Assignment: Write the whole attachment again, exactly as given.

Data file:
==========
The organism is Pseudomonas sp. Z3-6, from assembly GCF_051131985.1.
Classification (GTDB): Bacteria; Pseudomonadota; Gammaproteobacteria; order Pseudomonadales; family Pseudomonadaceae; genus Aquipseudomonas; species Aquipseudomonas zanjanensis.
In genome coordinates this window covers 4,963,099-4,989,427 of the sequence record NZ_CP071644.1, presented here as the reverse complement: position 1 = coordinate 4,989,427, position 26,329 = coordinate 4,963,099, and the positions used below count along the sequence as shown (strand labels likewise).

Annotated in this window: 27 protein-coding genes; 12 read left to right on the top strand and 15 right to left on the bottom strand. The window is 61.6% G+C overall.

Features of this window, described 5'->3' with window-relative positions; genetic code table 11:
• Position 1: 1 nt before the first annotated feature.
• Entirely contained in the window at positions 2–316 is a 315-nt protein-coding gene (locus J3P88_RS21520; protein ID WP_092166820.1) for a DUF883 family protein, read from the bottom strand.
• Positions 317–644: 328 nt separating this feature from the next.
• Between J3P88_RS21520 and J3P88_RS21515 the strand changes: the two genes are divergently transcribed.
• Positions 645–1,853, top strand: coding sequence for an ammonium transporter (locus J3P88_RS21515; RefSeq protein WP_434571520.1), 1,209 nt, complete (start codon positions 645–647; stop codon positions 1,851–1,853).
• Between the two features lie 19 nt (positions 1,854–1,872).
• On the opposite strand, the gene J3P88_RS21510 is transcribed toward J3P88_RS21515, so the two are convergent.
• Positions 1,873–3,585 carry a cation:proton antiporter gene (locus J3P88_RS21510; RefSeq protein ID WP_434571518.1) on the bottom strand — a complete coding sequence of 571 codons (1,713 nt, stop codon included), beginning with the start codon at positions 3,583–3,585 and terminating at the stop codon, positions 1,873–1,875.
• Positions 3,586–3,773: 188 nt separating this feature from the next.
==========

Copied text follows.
The organism is Pseudomonas sp. Z3-6, from assembly GCF_051131985.1.
Classification (GTDB): Bacteria; Pseudomonadota; Gammaproteobacteria; order Pseudomonadales; family Pseudomonadaceae; genus Aquipseudomonas; species Aquipseudomonas zanjanensis.
In genome coordinates this window covers 4,963,099-4,989,427 of the sequence record NZ_CP071644.1, presented here as the reverse complement: position 1 = coordinate 4,989,427, position 26,329 = coordinate 4,963,099, and the positions used below count along the sequence as shown (strand labels likewise).

Annotated in this window: 27 protein-coding genes; 12 read left to right on the top strand and 15 right to left on the bottom strand. The window is 61.6% G+C overall.

Features of this window, described 5'->3' with window-relative positions; genetic code table 11:
• Position 1: 1 nt before the first annotated feature.
• Entirely contained in the window at positions 2–316 is a 315-nt protein-coding gene (locus J3P88_RS21520; protein ID WP_092166820.1) for a DUF883 family protein, read from the bottom strand.
• Positions 317–644: 328 nt separating this feature from the next.
• Between J3P88_RS21520 and J3P88_RS21515 the strand changes: the two genes are divergently transcribed.
• Positions 645–1,853, top strand: coding sequence for an ammonium transporter (locus J3P88_RS21515; RefSeq protein WP_434571520.1), 1,209 nt, complete (start codon positions 645–647; stop codon positions 1,851–1,853).
• Between the two features lie 19 nt (positions 1,854–1,872).
• On the opposite strand, the gene J3P88_RS21510 is transcribed toward J3P88_RS21515, so the two are convergent.
• Positions 1,873–3,585 carry a cation:proton antiporter gene (locus J3P88_RS21510; RefSeq protein ID WP_434571518.1) on the bottom strand — a complete coding sequence of 571 codons (1,713 nt, stop codon included), beginning with the start codon at positions 3,583–3,585 and terminating at the stop codon, positions 1,873–1,875.
• Positions 3,586–3,773: 188 nt separating this feature from the next.